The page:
Khytie Brown is a Ph.D. candidate in the department of African and African American Studies with a primary field in Religion. Her research emphasis is on religious expression and cultural production in in the Caribbean and Latin America with particular attention to sensory epistemologies, racialization and Afrophbia, citizenship, disruptions of the sacred/profane binary and the interplay between private religious discourses and public space. Her current research centralizes journeying as an analytic and examines the transnational relationship between Revival Zion practitioners in Jamaica and Afro-Antillean Panama through somatic rituals, the queering of identity and the movement of religious commodities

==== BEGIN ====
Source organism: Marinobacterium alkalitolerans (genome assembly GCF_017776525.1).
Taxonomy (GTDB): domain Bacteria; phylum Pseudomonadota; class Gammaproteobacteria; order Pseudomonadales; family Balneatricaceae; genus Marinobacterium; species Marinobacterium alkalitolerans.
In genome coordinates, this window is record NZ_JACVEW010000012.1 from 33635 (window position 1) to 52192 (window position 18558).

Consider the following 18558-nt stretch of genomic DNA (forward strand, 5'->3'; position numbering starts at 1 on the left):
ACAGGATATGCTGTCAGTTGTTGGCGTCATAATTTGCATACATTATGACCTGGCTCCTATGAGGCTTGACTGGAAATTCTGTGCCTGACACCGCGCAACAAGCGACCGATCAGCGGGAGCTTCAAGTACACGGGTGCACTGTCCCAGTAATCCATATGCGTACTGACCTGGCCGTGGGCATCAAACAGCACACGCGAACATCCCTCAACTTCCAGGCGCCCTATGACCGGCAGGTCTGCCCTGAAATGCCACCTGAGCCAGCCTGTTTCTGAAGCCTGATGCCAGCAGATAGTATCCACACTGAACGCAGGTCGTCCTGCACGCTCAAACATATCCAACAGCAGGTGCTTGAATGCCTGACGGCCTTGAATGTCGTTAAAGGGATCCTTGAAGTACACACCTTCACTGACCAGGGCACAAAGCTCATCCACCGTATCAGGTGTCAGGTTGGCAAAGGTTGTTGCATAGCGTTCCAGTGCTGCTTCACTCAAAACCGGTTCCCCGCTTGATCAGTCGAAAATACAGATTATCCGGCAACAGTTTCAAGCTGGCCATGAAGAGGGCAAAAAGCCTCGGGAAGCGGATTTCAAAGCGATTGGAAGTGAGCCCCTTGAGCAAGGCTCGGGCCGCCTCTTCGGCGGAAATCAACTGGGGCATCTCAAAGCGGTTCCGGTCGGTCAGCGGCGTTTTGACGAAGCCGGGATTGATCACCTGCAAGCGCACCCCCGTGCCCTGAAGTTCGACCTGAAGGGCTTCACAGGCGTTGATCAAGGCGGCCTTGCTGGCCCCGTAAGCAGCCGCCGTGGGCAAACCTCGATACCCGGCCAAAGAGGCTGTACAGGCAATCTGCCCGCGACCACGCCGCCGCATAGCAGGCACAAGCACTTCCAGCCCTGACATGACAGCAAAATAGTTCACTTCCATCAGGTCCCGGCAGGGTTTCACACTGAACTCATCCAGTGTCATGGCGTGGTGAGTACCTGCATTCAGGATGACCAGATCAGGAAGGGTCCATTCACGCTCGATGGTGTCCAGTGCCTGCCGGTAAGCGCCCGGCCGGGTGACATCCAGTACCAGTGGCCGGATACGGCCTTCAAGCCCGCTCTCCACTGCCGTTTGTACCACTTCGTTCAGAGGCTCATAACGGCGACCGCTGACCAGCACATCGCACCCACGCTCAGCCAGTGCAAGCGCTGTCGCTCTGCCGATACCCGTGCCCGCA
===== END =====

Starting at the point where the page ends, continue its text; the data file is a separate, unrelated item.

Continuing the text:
A native Jamaican, and Atlanta resident, Khytie received a joint B.A.in Sociology and Religion from Emory University in 2010, where she was a Mellon Mays Fellow, and her Master’s degree from Harvard Divinity School in 2013 where her concentration was Religion and the Social Sciences. Believing strongly in scholar-activism, Khytie has served as mentor for the Harvard Prison Education Project, a steering committee member for the W.E.B Du Bois Graduate Society and advisory board member for the African and Diasporic Religious Studies Association (ADRSA). She is also a doctoral fellow in the Science, Religion and Culture program, a graduate student associate at the David Rockefeller Center for Latin American Studies and a research associate within a collaborative ethnographic project on policing, security and governance in New Orleans.